b. Tests based on the solid-phase principle:

Another approach is the use of the solid-phase principle as an alternative to direct and indirect agglutination reactions for bloodgroup assay, antibody screening, antibody identification and cross tests. Application and advantages of the use of solid-phase techniques in the areas mentioned have been described by Rosenfield (Abstracts, 15th Cong. Int. Soc. Blood Trans., Paris pp. 27-33, 1976; U.S. Pat. No. 4,275,053, 1981). Here, inter alia erythrocytes were used which were coupled to the surface of plastic tubes. More recently, systems have been described by Plapp et al. (Am. J. Clin. Path. 82: 719-721, 1984), Bayer et al. (U.S. Pat. No. 4,608,246, 1986), Rachel et al. (Transfusion 25: 24-26, 1985), Plapp et al. (The Lancet 1465-1466, 1986) and Uthemann et al. (U.S. Pat. No. 4,925,786, EP 363 510 and Transfusion 30: 114-116, 1990).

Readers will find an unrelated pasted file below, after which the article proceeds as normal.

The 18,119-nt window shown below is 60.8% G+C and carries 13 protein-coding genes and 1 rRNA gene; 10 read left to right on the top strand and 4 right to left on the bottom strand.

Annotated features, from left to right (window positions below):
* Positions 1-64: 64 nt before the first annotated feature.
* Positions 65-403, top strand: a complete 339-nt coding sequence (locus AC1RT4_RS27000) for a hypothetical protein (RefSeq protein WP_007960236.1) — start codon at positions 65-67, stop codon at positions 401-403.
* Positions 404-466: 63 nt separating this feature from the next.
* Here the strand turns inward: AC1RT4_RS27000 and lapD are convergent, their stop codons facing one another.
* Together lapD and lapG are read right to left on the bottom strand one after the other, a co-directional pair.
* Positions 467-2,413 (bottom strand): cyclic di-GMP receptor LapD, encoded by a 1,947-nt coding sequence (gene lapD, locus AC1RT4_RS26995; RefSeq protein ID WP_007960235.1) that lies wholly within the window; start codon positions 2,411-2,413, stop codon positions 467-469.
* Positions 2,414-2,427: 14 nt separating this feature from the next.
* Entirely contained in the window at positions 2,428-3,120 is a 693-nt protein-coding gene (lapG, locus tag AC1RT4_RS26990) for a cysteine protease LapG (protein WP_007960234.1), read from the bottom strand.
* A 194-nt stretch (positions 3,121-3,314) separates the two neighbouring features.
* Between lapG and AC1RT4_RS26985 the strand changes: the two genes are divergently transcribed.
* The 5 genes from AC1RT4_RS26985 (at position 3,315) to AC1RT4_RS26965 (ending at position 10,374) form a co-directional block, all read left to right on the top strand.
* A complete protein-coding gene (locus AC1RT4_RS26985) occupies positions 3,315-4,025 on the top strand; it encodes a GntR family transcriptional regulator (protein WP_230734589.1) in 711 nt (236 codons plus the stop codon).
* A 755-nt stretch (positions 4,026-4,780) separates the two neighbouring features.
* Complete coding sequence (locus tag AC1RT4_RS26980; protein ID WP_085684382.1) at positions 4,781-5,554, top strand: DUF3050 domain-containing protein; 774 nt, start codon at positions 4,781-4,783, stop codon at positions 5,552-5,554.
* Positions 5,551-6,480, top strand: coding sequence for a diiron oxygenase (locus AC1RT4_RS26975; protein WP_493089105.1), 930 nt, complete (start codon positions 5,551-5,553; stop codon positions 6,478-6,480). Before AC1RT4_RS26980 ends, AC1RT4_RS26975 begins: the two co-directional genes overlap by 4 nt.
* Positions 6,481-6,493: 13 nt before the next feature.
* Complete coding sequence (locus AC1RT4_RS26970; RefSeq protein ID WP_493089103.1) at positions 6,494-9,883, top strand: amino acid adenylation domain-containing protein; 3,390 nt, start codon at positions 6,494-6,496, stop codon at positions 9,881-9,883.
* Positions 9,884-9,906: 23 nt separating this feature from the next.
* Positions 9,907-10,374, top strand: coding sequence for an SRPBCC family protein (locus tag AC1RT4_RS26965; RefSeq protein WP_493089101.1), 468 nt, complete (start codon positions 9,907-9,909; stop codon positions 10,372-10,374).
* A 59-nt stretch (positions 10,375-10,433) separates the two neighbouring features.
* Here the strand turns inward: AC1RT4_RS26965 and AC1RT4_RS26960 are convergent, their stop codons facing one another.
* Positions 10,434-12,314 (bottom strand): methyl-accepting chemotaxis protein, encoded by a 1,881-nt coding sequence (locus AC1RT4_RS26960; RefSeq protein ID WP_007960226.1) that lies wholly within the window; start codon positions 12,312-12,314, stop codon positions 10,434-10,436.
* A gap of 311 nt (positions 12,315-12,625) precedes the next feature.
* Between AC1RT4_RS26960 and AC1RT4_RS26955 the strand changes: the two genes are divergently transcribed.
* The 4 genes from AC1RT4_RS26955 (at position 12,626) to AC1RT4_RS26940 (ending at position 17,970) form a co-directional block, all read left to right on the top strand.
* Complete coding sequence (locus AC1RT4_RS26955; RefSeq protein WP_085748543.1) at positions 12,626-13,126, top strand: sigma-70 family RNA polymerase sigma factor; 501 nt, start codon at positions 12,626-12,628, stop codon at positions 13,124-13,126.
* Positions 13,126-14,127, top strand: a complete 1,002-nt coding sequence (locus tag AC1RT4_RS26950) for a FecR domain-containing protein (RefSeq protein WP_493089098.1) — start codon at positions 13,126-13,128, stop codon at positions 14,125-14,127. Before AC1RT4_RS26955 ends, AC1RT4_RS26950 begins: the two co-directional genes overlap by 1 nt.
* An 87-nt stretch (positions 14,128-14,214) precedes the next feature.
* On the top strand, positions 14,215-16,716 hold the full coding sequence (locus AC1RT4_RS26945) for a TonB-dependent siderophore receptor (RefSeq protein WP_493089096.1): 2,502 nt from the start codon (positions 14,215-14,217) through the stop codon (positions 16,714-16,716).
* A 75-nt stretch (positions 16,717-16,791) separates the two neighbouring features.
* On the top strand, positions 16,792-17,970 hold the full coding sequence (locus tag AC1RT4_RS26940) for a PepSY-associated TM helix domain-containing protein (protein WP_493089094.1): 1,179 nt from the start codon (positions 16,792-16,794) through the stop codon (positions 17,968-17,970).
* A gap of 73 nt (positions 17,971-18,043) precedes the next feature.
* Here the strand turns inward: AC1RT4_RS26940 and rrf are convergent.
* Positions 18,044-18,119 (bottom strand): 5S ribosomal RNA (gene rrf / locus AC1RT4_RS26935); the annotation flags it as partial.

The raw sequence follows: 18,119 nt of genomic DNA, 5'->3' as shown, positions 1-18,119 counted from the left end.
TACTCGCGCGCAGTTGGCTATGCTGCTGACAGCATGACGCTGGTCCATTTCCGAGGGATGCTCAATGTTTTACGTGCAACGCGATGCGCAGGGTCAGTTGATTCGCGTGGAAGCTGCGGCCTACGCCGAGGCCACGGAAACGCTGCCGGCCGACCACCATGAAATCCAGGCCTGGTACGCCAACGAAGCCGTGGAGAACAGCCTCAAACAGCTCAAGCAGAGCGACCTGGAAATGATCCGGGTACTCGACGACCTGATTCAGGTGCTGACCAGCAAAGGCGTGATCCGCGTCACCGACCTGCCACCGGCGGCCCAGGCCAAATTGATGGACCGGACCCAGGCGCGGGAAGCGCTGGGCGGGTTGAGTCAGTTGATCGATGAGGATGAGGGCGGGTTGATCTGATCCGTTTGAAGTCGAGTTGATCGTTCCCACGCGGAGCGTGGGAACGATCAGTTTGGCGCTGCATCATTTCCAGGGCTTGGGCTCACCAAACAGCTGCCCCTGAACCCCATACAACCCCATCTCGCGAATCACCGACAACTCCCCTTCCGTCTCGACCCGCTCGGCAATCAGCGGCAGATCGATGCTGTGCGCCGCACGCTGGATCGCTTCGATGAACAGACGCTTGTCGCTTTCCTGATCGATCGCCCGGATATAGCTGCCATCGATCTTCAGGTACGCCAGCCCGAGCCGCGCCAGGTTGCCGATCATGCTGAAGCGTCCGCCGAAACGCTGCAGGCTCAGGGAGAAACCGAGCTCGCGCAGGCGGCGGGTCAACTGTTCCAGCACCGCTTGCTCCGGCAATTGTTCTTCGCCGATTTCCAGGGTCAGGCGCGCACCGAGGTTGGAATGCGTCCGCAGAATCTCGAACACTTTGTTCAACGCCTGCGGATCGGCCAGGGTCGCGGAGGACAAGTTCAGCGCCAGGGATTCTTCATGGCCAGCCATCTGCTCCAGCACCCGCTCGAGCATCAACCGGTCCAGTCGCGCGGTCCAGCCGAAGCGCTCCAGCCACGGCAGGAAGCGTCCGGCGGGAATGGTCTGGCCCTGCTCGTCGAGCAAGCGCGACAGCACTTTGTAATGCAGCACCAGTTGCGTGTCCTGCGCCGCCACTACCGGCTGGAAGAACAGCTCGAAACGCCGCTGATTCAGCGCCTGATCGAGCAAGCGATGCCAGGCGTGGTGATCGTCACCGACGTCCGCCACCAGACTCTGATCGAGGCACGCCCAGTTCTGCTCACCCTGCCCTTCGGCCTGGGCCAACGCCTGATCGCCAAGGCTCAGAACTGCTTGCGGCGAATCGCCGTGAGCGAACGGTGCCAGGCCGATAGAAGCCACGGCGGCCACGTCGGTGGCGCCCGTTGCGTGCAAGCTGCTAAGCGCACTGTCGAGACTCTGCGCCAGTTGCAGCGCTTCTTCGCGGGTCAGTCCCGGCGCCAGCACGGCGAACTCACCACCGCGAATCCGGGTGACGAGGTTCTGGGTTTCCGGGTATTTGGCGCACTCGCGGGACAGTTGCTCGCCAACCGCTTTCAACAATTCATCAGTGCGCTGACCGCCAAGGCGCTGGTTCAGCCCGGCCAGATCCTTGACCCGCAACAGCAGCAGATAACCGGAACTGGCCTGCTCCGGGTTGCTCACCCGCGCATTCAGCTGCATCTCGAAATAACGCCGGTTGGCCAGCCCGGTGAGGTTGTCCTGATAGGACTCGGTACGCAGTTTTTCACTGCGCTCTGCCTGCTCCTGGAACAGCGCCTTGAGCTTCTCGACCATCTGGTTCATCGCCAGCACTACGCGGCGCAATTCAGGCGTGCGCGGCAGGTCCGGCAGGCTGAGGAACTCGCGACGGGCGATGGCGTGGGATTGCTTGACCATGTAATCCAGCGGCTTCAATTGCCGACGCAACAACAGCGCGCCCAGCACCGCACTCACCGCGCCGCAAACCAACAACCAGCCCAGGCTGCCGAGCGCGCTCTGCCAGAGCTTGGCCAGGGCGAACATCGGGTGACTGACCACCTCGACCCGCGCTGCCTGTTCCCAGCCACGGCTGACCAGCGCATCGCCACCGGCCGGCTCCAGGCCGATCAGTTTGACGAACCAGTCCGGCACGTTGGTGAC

Microtiter plates in combination with the solid-phase principle are employed by, among others, Biotest AG (Solidscreen II for antibody diagnostics), Immucor Inc. (Immunocapture Capture-R systems for antibody screening and identification) and CLB (Microtype for typing erythrocyte antigens). The Capture-R system utilizes a solid phase to which membranes of erythrocytes are bound. During the incubation with serum or plasma from donors or patients, erythrocyte-specific antibodies can bind to these membranes. After the washing phase, whereby the non-bound antibodies are removed, indicator erythrocytes are added. Indicator erythrocytes are sensitized erythrocytes to which anti-human immunoglobulin is bound. Instead, it is also possible to use synthetic particles (spheres) to which anti-human immunoglobulin is bound. If in the plasma or serum antibodies were present, bridging will arise between the antibody bound to the solid phase and the indicator erythrocytes. This principle has also been described by Bayer et al. (U.S. Pat. No. 4,608,246) for antibody screening and identification. In addition to this system, Bayer et al. also describe the performance of a cross test, in which use is made of anti-IgG coupled to the solid phase. Both unknown blood components (plasma and erythrocytes) are put together in the well so that sensitization of the erythrocytes can take place. However, in this set-up, inactivation of the anti-IgG bound to the solid phase will arise and sensitized cells will not be able to bind to the solid phase anymore, unless after the sensitization phase first a washing phase is carried out. Recently, Llopis et al. have described a variant of the solid phase test, intended for screening and identifying antibodies (Vox Sanguinis 1996; 70: 152-156). In this method a monolayer of test erythrocytes (erythrocytes with a known antigen composition) is made in a U-bottom well of a microtiter plate, whereafter incubation takes place with serum which includes antibodies. This is followed by five manual washing steps. The detection takes place by addition of polyspecific anti-human globulin (IgG+C3d) and indicator erythrocytes (these are, in this case, erythrocytes which are sensitized with anti-D antibodies). Finally, a centrifugation step takes place again. Disadvantages of this test are, among others, the limited life of the monolayer of test erythrocytes and the repeated manual washing of the monolayer after incubation with antibodies.